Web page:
CONFUSED by what's happening in Pakistan? Trying to make sense of it all? Think of it this way: what we're seeing play out is an old-fashioned assault on the fort.
Tolkien-style or Trojanstyle, there are battering rams that are crashing into the great big gates with shuddering force; there are assassins creeping up the back walls; there are attackers trying to enter through the maze of sewers underground.
All of it with one purpose in mind: bring down the government, clean out the presidency, ensure there is no immediate repeat when elections are eventually held.
The government is hanging on because it is fighting for the opposite: a Senate nearmajority, a fifth budget loaded with electoral goodies, a dodgy caretaker set-up and, the ultimate prize, re-election. Having looked at the forces arrayed against it, the government believes it can fend them off long enough to get its way.
Here's why. The grand architect, Gen K, is no frontalassault guy. Believing in death by a thousand cuts, his plan is to harry and harass on multiple fronts. But as long as he's unwilling to pull the trigger on a coup, the government believes it can survive whatever cuts are inflicted.
The political opposition, marshalled by that cosy-againwith-the-generals democrat, Nawaz Sharif, can easily be fended off inside parliament, the government believes.Give Zardari a roomful of politicians and he'll produce 51 per cent, which is precisely what the opposition needs to get the ball rolling on an ouster.
If the fight is taken to the streets, as seems likely once the weather warms up, the government knows it probably can't whip up its base to respond in equal measure. But unwavering defiance inside parliament and the presidency could negate hundreds of thousands out on the streets, the government believes. If we say no and draw a line in the sand, who can make us say yes and cross that line, the government argues.
On then to the court, whose odds of success lie somewhere between the general and the political opposition's.
The court, the government believes, has the fewest options in the world of power politics. Sure, an adverse order will severely embarrass the government and plunge it into a fresh round of fire-fighting. Ultimately, however, an adverse order is only as good as the court's ability to get it implemented.
The court can't very well mobilise the public on its own and is loath to invite the generals. And when the court snarls the government can roar back and put it in its place, the government believes.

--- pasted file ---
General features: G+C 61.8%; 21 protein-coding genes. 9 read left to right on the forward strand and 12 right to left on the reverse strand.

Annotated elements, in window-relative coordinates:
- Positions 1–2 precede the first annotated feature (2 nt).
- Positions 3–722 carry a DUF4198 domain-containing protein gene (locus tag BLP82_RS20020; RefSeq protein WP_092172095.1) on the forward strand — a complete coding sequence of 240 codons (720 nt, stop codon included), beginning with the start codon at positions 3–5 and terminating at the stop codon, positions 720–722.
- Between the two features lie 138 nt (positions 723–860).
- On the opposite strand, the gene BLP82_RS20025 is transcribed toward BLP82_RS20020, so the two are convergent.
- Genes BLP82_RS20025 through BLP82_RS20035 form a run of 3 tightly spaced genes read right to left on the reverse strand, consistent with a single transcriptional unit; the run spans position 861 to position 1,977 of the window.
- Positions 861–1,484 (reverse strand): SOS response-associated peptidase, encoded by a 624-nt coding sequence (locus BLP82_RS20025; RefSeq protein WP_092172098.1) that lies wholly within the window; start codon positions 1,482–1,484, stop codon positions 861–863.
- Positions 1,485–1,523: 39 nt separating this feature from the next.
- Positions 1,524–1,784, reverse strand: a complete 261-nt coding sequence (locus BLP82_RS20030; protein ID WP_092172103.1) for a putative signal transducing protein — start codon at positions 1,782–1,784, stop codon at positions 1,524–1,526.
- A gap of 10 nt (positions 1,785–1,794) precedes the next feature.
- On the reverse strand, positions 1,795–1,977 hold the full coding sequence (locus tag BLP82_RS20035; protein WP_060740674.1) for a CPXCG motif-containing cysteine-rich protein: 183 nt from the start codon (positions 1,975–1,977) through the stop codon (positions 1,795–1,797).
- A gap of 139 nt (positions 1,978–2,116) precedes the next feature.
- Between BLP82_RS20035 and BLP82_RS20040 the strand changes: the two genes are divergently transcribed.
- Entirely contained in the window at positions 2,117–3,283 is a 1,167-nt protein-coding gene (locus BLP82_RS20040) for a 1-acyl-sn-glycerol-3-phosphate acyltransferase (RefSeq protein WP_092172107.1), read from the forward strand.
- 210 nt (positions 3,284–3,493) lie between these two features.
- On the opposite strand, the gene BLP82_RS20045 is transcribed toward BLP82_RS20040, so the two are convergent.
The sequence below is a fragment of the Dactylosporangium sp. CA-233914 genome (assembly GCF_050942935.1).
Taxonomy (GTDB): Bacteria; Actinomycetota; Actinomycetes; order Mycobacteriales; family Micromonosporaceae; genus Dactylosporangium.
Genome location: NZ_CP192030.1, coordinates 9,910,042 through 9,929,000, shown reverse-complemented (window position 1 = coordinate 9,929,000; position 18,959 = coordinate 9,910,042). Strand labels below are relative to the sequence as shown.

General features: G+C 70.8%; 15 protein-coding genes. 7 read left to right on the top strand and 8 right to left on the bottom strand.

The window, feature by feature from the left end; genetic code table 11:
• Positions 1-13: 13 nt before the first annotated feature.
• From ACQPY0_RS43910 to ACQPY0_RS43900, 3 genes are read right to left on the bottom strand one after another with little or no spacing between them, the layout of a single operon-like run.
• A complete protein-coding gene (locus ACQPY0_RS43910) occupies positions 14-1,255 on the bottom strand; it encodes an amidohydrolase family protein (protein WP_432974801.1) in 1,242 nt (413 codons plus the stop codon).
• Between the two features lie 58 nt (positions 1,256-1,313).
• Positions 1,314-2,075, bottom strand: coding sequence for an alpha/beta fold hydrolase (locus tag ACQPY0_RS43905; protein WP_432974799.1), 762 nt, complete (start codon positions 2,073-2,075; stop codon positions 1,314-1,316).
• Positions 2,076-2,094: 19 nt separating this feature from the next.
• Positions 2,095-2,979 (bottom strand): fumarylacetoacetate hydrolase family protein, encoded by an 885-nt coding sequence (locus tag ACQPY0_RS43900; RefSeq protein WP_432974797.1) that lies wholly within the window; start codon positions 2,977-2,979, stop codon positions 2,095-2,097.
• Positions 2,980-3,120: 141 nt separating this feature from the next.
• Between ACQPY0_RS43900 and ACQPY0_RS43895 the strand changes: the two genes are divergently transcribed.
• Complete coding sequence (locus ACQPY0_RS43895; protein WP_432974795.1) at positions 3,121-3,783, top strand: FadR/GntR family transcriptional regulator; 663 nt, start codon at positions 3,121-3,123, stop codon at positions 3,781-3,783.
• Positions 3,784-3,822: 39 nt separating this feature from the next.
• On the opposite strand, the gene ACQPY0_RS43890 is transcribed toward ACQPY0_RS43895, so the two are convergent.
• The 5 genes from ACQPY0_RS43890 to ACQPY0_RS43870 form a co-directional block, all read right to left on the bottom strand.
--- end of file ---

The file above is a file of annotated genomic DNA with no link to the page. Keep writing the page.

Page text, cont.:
The government is wrong.
About all of it.
Step into the forest and you can see why the hunted think they can escape. There's still some distance for the hunters to traverse and many obstacles lie in the way. And from this distance, it's still not clear if the hunters will burn downthe forest to get their prey.
But the prey is being lulled into a false sense of security.
An apocryphal story has it that when a former prime minister was asked about one of the would-be hunters, his assessment went something like this: he'll invite you over for a round of golf in the morning, host an elaborate lunch for you, inquire about your wife and kids, walk you to your car in the driveway and when you've driven a couple of hundred yards away, your car will explode.
Means to evade, options to defend, methods to wriggle away none of it will matter much ultimately. Put your ear to the ground and you can hear in the distance the weapons of war being steadily beat on the ground, much like the legend of the Seljuk warriors who terrorised their opponents the night before a battle.
There is no compromise here: one side wants to fight its way to the election to try and grab another term; the other side is determined to forestall that possibility.
If and on this 'if' everything could turn the PPP is willing to change its goal, it has three options.
It could go the national-government route. Announce there is an economic, security and political emergency in Pakistan and caHfor a broadbased government with representation from across the political spectrum.
The would-be saviours, uniformed and robed, would be neutralised by this option. But the PPP hasn't shown much inclination to share with everyone since letting Sharifopt out of the cabinet in May 2008 and there's no real sign it's looking for a cooperative solution now.
The government could go the negotiated-settlement route. Sit down with the political opposition, agree to a neutral caretaker set-up, a powerful election commission, clean electoral lists, and roll the dice on an early election.
With a Senate near-majority under its belt and 50-odd seats in the next National Assembly, even the unhappy scenario for the PPP would allow them to play the role of opposition to the go-it-alone Sharif or an untested Khan.
Instead of another decade of being completely shut out, the PPP could be back in power in three to five years.
Or, if the PPP channelled the spirit of its founder and discovered an audaciousness on which success in power politics is sometimes built, it could sack its tormentor-inchief, Gen K.
A suicidal move? Perhaps.
But on such bets is history made, and unmade.
Let him stay, and a death by a thousand cuts is virtually certain. But maybe he prefers conspiracy to directness because he can't find it in himself to pull the trigger on a coup. Why not find out? Nonsense, many may argue.
The court won't let the orders stand. Probably. But a coup by another name is still a coup.
Why not call the bluff and see where the chips fall? History beckons. Live in the present and a miserable fate awaits.
The writer is a member of staff.